Yup, same story in Oakland. I live in one such neighborhood now.

This is a pic of a nearby neighborhood.

https://maps.gstatic.com/m/streetvie...375486274,,0,0

This block is 60s fabulous, some of more 1920s buildings others more like 1980s, and single family homes are mixed in as well. Larger ones go for 800k+ in the midst of condos and rentals.


Guess what....some of us like transit and living in denser walkable areas. I have a car I like, and I choose to not drive it quite often. I find transit frees me up from dealing with crowded parking lots, parking meters,and worrying about the effects if a cocktail with dinner. Sign me up. The give meant has been controlling what I do for quite a while, but not freeing up cities to create mixed use zoning and let the market decide how much parking is needed for a given development.
I live in a successful, and pleasant low rise high density building and area of Seattle in Lake City less than 5 blocks away from suburbs for $725 a month.

Your visual image reminds me of some of Lake City in Seattle, and nice looking, and pleasant low rise high density homes.

There should be more low rise high density buildings in places such as Berkeley, Napa, and maybe Oakland.
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Old 01-03-2014, 09:29 PM
 
Location: Chandler, AZ
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Low-rise high density housing here in LA won't work because the high-rise high density building spree which has been going on here in LA for well over a decade isn't working.

Urban planners continue to be bewildered by the tepid response while they continue to insist that infill housing is the way to go, but survey after survey has unequivocally proven that ramming people into such housing doesn't work for families, but only for well-off couples & singles who have no intention of having kids.

Consequently the end result is skyrocketing housing prices, which does nothing for the city's tax base while serving as a major deterrent for folks to move here.

Downtown LA has 52,000 people living there in a city of 3,800,000; what does that tell you?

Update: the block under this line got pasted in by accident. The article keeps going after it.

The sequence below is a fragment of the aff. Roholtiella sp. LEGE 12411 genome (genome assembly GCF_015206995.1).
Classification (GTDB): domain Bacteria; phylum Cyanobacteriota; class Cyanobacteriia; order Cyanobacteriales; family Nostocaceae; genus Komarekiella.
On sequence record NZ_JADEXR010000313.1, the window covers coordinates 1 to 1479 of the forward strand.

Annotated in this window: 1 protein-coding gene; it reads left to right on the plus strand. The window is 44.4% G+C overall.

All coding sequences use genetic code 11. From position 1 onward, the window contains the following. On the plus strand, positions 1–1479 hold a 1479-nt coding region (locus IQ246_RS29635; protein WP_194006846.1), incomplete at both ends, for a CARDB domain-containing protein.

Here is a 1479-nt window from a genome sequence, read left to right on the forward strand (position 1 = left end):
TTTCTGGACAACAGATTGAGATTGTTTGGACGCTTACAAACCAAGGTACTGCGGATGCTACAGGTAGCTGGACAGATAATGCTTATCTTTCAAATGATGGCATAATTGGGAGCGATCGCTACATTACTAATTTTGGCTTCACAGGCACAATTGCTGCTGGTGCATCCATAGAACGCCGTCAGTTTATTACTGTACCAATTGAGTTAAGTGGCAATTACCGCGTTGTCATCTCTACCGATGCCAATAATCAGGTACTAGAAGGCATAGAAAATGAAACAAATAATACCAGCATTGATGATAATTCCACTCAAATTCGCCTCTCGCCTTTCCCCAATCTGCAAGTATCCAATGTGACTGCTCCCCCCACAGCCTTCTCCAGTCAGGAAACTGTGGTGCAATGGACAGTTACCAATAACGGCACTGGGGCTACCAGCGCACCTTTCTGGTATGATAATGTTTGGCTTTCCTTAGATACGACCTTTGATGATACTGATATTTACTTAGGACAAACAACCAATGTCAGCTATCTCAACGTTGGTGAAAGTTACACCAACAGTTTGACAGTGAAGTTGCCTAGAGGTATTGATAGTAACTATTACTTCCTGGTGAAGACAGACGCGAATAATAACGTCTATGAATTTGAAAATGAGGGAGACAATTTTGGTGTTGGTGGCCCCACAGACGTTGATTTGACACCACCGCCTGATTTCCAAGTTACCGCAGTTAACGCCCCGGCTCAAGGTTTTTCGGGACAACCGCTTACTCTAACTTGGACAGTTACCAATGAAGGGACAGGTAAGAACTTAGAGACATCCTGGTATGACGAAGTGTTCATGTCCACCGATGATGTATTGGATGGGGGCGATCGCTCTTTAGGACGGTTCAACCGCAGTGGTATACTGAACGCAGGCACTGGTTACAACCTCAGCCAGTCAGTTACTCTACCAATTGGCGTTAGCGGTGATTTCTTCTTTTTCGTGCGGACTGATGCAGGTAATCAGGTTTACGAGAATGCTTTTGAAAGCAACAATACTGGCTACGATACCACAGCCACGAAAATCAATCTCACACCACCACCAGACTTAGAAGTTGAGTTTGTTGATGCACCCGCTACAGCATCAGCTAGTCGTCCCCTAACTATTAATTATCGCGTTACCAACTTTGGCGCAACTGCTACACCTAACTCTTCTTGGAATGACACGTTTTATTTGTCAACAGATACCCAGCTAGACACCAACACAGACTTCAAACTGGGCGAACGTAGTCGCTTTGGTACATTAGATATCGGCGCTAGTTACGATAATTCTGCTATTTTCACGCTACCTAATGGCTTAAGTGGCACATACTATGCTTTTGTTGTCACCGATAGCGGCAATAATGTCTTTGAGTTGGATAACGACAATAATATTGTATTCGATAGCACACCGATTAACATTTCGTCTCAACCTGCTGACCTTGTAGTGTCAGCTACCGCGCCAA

Finally, those folks do not get rid of their cars, much to the consternation of Jerry Brown and Al Gore and other boneheaded liberal elites, as well as their environmental zealots that they answer to at the expense of everyone else.
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Old 01-04-2014, 09:08 AM
 
Location: Chandler, AZ
5,802 posts, read 5,460,455 times
Reputation: 3113
If you've priced a house in LA and especially SF over the past two decades, then you know that my previous post was not a 'false generation';

When you deliberately restrict the availability of a given entity (vacant land in this case), the price of the land as well as the house which sits on it is bound to explode and/or plunge depending on how much the government intervenes in the economy, which is enormous both statewide and nationwide.

That's Economics 101.
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Old 01-04-2014, 10:23 AM
 
Location: Oakland, CA
27,165 posts, read 29,650,120 times
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Quote:
Originally Posted by Marv101 View Post
Low-rise high density housing here in LA won't work because the high-rise high density building spree which has been going on here in LA for well over a decade isn't working.

Urban planners continue to be bewildered by the tepid response while they continue to insist that infill housing is the way to go, but survey after survey has unequivocally proven that ramming people into such housing doesn't work for families, but only for well-off couples & singles who have no intention of having kids.